Quarterly earnings from two major banks are painting a messy picture, but a combination of cheap valuations and solid management makes this sector the best place for investors, according to five-star money manager Bill Nygren.
Lingering legal issues and rising interest rates led to a mixed bag of reports for both JPMorgan and Wells Fargo—which kicked off the earnings season for big banks on Tuesday.
JPMorgan said fourth-quarter profit fell 7.3 percent due to lingering legal issues tied to its involvement with convicted Ponzi-schemer, Bernard Madoff.
Wells Fargo, on the other hand, beat estimates on the top and bottom lines but traded lower in the afternoon hours on concerns about a steep drop in mortgage loan growth before ending up slightly at $45.58.
"We own the financials because they are the cheapest stocks with the highest quality management," Nygren told CNBC's "Halftime Report."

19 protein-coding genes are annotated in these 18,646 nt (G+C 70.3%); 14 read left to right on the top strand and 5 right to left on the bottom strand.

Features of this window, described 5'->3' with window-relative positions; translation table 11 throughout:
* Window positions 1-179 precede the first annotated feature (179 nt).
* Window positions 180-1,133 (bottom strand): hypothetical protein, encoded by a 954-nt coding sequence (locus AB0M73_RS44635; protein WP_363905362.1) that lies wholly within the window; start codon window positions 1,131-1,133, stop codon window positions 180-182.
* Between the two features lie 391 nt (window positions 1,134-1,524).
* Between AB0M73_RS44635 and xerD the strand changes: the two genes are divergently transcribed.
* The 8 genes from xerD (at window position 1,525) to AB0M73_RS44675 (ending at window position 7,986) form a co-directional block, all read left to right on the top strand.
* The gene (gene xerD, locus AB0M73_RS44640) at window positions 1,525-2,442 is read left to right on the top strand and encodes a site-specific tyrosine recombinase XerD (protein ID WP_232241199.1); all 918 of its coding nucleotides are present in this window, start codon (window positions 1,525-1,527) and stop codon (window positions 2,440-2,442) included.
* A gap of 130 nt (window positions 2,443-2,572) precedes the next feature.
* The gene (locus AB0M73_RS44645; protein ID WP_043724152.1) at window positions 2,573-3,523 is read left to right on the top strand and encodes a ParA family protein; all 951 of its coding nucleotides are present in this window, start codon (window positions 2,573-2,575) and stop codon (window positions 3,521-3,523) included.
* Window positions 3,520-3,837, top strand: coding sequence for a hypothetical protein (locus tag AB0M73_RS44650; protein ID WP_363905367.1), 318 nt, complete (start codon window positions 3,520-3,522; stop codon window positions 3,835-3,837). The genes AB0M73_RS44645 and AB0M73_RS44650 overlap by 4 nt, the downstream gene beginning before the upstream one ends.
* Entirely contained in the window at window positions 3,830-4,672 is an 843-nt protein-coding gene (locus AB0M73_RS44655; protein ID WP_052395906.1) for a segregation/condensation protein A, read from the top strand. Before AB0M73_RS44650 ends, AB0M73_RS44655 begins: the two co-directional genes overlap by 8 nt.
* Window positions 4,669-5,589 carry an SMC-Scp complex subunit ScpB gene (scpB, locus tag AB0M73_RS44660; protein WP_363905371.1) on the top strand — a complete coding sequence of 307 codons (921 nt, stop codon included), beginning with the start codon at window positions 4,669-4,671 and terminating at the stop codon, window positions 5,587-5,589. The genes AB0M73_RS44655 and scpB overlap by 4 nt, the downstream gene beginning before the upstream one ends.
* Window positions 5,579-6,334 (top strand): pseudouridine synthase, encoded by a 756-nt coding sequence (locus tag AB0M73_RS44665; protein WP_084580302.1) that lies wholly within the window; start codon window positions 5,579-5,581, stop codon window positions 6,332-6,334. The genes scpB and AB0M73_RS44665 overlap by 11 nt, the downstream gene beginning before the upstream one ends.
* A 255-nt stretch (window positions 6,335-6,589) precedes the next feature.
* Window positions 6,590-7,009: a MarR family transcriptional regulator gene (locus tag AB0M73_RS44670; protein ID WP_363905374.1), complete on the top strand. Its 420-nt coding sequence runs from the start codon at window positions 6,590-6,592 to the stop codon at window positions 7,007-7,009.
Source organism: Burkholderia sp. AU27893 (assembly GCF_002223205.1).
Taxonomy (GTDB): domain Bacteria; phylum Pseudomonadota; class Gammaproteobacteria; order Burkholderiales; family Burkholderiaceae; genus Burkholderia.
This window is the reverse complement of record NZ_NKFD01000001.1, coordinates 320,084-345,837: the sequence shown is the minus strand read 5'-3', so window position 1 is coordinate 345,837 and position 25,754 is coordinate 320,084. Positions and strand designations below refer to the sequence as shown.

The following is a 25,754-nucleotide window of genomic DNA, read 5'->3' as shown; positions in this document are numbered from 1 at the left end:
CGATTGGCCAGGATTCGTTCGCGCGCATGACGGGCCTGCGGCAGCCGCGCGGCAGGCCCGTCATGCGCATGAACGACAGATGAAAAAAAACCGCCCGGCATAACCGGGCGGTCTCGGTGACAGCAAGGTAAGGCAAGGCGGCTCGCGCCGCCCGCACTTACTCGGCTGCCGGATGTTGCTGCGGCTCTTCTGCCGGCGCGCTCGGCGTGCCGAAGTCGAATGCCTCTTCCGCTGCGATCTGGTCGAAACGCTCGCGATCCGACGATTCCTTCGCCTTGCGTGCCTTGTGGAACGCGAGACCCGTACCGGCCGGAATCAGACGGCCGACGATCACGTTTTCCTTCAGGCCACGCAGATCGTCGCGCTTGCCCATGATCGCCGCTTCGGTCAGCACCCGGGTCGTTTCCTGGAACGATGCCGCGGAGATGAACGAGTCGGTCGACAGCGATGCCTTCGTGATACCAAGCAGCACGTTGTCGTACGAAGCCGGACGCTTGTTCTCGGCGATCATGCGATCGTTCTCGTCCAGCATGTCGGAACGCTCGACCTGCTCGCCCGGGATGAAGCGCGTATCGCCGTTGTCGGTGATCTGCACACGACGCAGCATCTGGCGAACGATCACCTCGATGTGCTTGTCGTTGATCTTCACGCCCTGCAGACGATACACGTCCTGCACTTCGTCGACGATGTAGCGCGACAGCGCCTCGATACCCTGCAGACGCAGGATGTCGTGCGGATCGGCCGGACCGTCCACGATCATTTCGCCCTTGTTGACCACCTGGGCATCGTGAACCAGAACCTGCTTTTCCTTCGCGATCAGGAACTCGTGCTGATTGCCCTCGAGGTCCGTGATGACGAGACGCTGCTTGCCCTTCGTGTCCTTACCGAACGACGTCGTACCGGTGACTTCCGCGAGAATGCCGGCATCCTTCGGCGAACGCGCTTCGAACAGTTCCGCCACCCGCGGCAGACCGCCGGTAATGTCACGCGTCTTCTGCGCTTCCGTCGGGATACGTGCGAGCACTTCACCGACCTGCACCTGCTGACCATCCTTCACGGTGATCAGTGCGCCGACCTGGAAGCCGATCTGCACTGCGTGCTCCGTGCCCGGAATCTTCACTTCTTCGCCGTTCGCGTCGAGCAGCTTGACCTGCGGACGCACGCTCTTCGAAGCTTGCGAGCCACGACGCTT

A former Morningstar Fund Manager of the Year, Nygren said that financials have held the heaviest weighting in his $13 billion Oakmark Fund for years.
It's a move that is paying off, he said, with his fund outperforming the S&P 500 over the last three-, five- and 10-year periods.
For this investor, it all boils down to the price he's paying for stocks.
"We don't wake up in the morning thinking we want to put money to work in boring industries," he said. "But when you see valuations that are less than book value, less than 10 times earnings, to us that looks really, really attractive compared to a market at about 16 times earnings."
Nygren's current top pick and largest holding is Bank of America, a company that he thinks many still consider the poster child for the housing crisis. "We believe CEO Brian Moynihan was dealt a really bad hand when he took over that company."
Nygren went on to say the company's balance sheet is the best relative to peers and that investors could expect increased return of capital in the form of share buybacks or repurchases.
Another area this bargain-hunter is nibbling at is technology, passing on the more buzzed-about names in social media and instead choosing older, more well-established firms, telling CNBC, "We own the old stuff—Oracle, Microsoft and Intel."
—By CNBC's Katie Young. Follow her on Twitter @KatieCNBC